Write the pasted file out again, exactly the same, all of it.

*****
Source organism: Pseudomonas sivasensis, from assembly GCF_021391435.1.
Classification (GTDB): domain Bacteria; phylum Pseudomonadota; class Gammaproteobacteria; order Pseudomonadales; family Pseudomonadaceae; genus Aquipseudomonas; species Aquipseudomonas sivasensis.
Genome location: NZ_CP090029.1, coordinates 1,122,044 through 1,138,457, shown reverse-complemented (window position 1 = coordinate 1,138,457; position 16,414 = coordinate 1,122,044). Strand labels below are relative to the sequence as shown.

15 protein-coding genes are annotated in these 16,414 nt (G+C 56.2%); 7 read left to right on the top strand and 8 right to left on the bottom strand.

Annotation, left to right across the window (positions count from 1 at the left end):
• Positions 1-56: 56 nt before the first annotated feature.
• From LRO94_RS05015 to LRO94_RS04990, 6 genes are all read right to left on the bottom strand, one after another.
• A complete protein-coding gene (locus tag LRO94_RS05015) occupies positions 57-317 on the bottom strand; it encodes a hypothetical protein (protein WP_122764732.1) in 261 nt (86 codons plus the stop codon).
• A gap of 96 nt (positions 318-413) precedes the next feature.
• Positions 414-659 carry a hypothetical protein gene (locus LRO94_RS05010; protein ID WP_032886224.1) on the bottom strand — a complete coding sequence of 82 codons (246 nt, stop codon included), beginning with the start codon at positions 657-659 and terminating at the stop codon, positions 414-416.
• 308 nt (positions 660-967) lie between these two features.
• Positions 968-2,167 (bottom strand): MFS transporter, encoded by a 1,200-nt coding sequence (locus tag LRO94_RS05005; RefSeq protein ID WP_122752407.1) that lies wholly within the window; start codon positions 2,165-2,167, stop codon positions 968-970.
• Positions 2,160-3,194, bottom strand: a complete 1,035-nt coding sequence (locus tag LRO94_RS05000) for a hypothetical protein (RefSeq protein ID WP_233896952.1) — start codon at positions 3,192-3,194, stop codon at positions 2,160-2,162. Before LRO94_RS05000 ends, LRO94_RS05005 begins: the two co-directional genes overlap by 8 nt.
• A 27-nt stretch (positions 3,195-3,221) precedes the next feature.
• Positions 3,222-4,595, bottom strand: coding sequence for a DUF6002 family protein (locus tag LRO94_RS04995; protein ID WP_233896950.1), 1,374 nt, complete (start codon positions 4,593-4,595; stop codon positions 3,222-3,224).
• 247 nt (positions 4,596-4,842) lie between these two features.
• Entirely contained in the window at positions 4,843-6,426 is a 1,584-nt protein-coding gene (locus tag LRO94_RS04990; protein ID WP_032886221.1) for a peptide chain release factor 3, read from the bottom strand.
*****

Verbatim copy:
Source organism: Pseudomonas sivasensis, from assembly GCF_021391435.1.
Classification (GTDB): domain Bacteria; phylum Pseudomonadota; class Gammaproteobacteria; order Pseudomonadales; family Pseudomonadaceae; genus Aquipseudomonas; species Aquipseudomonas sivasensis.
Genome location: NZ_CP090029.1, coordinates 1,122,044 through 1,138,457, shown reverse-complemented (window position 1 = coordinate 1,138,457; position 16,414 = coordinate 1,122,044). Strand labels below are relative to the sequence as shown.

15 protein-coding genes are annotated in these 16,414 nt (G+C 56.2%); 7 read left to right on the top strand and 8 right to left on the bottom strand.

Annotation, left to right across the window (positions count from 1 at the left end):
• Positions 1-56: 56 nt before the first annotated feature.
• From LRO94_RS05015 to LRO94_RS04990, 6 genes are all read right to left on the bottom strand, one after another.
• A complete protein-coding gene (locus tag LRO94_RS05015) occupies positions 57-317 on the bottom strand; it encodes a hypothetical protein (protein WP_122764732.1) in 261 nt (86 codons plus the stop codon).
• A gap of 96 nt (positions 318-413) precedes the next feature.
• Positions 414-659 carry a hypothetical protein gene (locus LRO94_RS05010; protein ID WP_032886224.1) on the bottom strand — a complete coding sequence of 82 codons (246 nt, stop codon included), beginning with the start codon at positions 657-659 and terminating at the stop codon, positions 414-416.
• 308 nt (positions 660-967) lie between these two features.
• Positions 968-2,167 (bottom strand): MFS transporter, encoded by a 1,200-nt coding sequence (locus tag LRO94_RS05005; RefSeq protein ID WP_122752407.1) that lies wholly within the window; start codon positions 2,165-2,167, stop codon positions 968-970.
• Positions 2,160-3,194, bottom strand: a complete 1,035-nt coding sequence (locus tag LRO94_RS05000) for a hypothetical protein (RefSeq protein ID WP_233896952.1) — start codon at positions 3,192-3,194, stop codon at positions 2,160-2,162. Before LRO94_RS05000 ends, LRO94_RS05005 begins: the two co-directional genes overlap by 8 nt.
• A 27-nt stretch (positions 3,195-3,221) precedes the next feature.
• Positions 3,222-4,595, bottom strand: coding sequence for a DUF6002 family protein (locus tag LRO94_RS04995; protein ID WP_233896950.1), 1,374 nt, complete (start codon positions 4,593-4,595; stop codon positions 3,222-3,224).
• 247 nt (positions 4,596-4,842) lie between these two features.
• Entirely contained in the window at positions 4,843-6,426 is a 1,584-nt protein-coding gene (locus tag LRO94_RS04990; protein ID WP_032886221.1) for a peptide chain release factor 3, read from the bottom strand.